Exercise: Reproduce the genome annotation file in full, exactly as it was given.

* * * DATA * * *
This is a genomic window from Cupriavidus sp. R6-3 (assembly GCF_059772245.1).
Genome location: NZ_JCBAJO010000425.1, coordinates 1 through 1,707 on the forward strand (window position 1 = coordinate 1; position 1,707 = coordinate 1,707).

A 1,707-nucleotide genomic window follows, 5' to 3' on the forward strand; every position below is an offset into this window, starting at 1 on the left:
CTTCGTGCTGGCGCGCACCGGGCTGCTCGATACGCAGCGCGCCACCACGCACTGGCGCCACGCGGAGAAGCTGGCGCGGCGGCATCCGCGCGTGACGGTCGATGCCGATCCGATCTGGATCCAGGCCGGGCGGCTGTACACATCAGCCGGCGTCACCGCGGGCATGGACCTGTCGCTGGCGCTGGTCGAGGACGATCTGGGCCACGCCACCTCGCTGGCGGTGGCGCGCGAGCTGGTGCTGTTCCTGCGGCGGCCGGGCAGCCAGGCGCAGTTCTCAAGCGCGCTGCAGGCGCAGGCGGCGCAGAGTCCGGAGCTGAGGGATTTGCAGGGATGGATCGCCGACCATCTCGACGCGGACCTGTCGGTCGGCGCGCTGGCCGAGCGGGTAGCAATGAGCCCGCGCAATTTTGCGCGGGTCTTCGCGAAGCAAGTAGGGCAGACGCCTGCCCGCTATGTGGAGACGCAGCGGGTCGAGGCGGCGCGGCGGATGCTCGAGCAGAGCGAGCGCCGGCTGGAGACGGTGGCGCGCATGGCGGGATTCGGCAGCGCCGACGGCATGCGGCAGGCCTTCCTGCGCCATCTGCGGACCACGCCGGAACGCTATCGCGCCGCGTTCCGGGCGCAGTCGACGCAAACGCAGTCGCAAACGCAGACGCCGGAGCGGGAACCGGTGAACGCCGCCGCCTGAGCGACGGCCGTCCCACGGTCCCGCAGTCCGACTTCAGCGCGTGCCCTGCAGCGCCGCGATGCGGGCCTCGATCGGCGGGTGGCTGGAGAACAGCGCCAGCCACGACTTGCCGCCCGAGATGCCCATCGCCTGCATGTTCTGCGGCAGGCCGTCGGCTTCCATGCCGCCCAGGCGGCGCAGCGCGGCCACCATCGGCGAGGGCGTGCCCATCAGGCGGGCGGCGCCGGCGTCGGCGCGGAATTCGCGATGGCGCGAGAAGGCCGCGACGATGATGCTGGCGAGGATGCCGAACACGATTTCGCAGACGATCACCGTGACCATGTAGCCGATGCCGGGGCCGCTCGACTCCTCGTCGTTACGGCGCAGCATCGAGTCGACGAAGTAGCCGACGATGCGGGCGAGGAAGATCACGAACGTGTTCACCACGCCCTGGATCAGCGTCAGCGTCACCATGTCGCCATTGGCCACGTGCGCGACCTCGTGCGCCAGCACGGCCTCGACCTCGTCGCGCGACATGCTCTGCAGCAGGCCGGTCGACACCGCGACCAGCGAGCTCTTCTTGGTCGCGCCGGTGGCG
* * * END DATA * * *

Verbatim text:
This is a genomic window from Cupriavidus sp. R6-3 (assembly GCF_059772245.1).
Genome location: NZ_JCBAJO010000425.1, coordinates 1 through 1,707 on the forward strand (window position 1 = coordinate 1; position 1,707 = coordinate 1,707).

A 1,707-nucleotide genomic window follows, 5' to 3' on the forward strand; every position below is an offset into this window, starting at 1 on the left:
CTTCGTGCTGGCGCGCACCGGGCTGCTCGATACGCAGCGCGCCACCACGCACTGGCGCCACGCGGAGAAGCTGGCGCGGCGGCATCCGCGCGTGACGGTCGATGCCGATCCGATCTGGATCCAGGCCGGGCGGCTGTACACATCAGCCGGCGTCACCGCGGGCATGGACCTGTCGCTGGCGCTGGTCGAGGACGATCTGGGCCACGCCACCTCGCTGGCGGTGGCGCGCGAGCTGGTGCTGTTCCTGCGGCGGCCGGGCAGCCAGGCGCAGTTCTCAAGCGCGCTGCAGGCGCAGGCGGCGCAGAGTCCGGAGCTGAGGGATTTGCAGGGATGGATCGCCGACCATCTCGACGCGGACCTGTCGGTCGGCGCGCTGGCCGAGCGGGTAGCAATGAGCCCGCGCAATTTTGCGCGGGTCTTCGCGAAGCAAGTAGGGCAGACGCCTGCCCGCTATGTGGAGACGCAGCGGGTCGAGGCGGCGCGGCGGATGCTCGAGCAGAGCGAGCGCCGGCTGGAGACGGTGGCGCGCATGGCGGGATTCGGCAGCGCCGACGGCATGCGGCAGGCCTTCCTGCGCCATCTGCGGACCACGCCGGAACGCTATCGCGCCGCGTTCCGGGCGCAGTCGACGCAAACGCAGTCGCAAACGCAGACGCCGGAGCGGGAACCGGTGAACGCCGCCGCCTGAGCGACGGCCGTCCCACGGTCCCGCAGTCCGACTTCAGCGCGTGCCCTGCAGCGCCGCGATGCGGGCCTCGATCGGCGGGTGGCTGGAGAACAGCGCCAGCCACGACTTGCCGCCCGAGATGCCCATCGCCTGCATGTTCTGCGGCAGGCCGTCGGCTTCCATGCCGCCCAGGCGGCGCAGCGCGGCCACCATCGGCGAGGGCGTGCCCATCAGGCGGGCGGCGCCGGCGTCGGCGCGGAATTCGCGATGGCGCGAGAAGGCCGCGACGATGATGCTGGCGAGGATGCCGAACACGATTTCGCAGACGATCACCGTGACCATGTAGCCGATGCCGGGGCCGCTCGACTCCTCGTCGTTACGGCGCAGCATCGAGTCGACGAAGTAGCCGACGATGCGGGCGAGGAAGATCACGAACGTGTTCACCACGCCCTGGATCAGCGTCAGCGTCACCATGTCGCCATTGGCCACGTGCGCGACCTCGTGCGCCAGCACGGCCTCGACCTCGTCGCGCGACATGCTCTGCAGCAGGCCGGTCGACACCGCGACCAGCGAGCTCTTCTTGGTCGCGCCGGTGGCG